We introduce Pooled ANOVA, a greedy algorithm to sequentially select the rare important factors from a large set of factors. Problems such as computer simulations and software performance tuning involve a large number of factors, few of which have an important effect on the outcome or performance measure. We pool multiple factors together, and test the pool for significance. If the pool has a significant effect we retain the factors for deconfounding. If not, we either declare that none of the factors are important, or retain them for follow-up decoding, depending on our assumptions and stage of testing. The sparser important factors are, the bigger the savings. Pooled ANOVA requires fewer assumptions than other, similar methods (e.g.Â sequential bifurcation), such as not requiring all important effects to have the same sign. We demonstrate savings of 25%-35% when compared to a conventional ANOVA, and also the ability to work in a setting where Sequential Bifurcation fails.
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- Kleijnen, J.P.C. & Bettonvil, B.W.M., 1997. "Searching for important factors in simulation models with many factors : Sequential bifurcation," Other publications TiSEM be826993-22f9-4cb3-89df-3, School of Economics and Management.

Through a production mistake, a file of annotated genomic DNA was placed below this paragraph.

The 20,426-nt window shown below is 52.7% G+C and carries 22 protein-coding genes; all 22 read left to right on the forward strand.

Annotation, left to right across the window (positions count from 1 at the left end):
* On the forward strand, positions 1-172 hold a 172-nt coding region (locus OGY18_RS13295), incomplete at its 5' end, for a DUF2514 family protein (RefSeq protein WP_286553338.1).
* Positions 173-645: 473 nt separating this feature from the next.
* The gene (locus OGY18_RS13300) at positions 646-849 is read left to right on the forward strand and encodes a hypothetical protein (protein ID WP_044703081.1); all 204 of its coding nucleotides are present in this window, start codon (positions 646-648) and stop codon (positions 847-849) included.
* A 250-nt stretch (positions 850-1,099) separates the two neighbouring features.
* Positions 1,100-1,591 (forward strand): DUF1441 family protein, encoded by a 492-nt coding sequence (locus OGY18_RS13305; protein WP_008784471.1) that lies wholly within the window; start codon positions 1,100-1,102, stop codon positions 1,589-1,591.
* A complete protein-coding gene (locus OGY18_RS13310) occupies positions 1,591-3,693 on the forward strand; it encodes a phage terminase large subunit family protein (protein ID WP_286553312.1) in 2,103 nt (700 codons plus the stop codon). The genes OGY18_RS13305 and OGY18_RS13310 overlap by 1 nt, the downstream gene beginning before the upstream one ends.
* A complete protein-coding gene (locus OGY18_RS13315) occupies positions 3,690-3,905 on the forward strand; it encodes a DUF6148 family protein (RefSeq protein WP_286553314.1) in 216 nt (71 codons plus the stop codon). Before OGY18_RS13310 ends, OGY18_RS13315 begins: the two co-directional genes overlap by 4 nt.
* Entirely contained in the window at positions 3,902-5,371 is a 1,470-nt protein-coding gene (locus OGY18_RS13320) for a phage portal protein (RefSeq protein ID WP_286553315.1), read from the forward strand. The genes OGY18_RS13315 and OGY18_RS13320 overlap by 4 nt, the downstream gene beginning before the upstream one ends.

- repec:ner:tilbur:urn:nbn:nl:ui:12-73905 is not listed on IDEAS
- Bettonvil, Bert & Kleijnen, Jack P. C., 1997. "Searching for important factors in simulation models with many factors: Sequential bifurcation," European Journal of Operational Research, Elsevier, vol. 96(1), pages 180-194, January.
- repec:dgr:kubcen:20031 is not listed on IDEAS
- S. M. Lewis & A. M. Dean, 2001. "Detection of interactions in experiments on large numbers of factors," Journal of the Royal Statistical Society Series B, Royal Statistical Society, vol. 63(4), pages 633-672.
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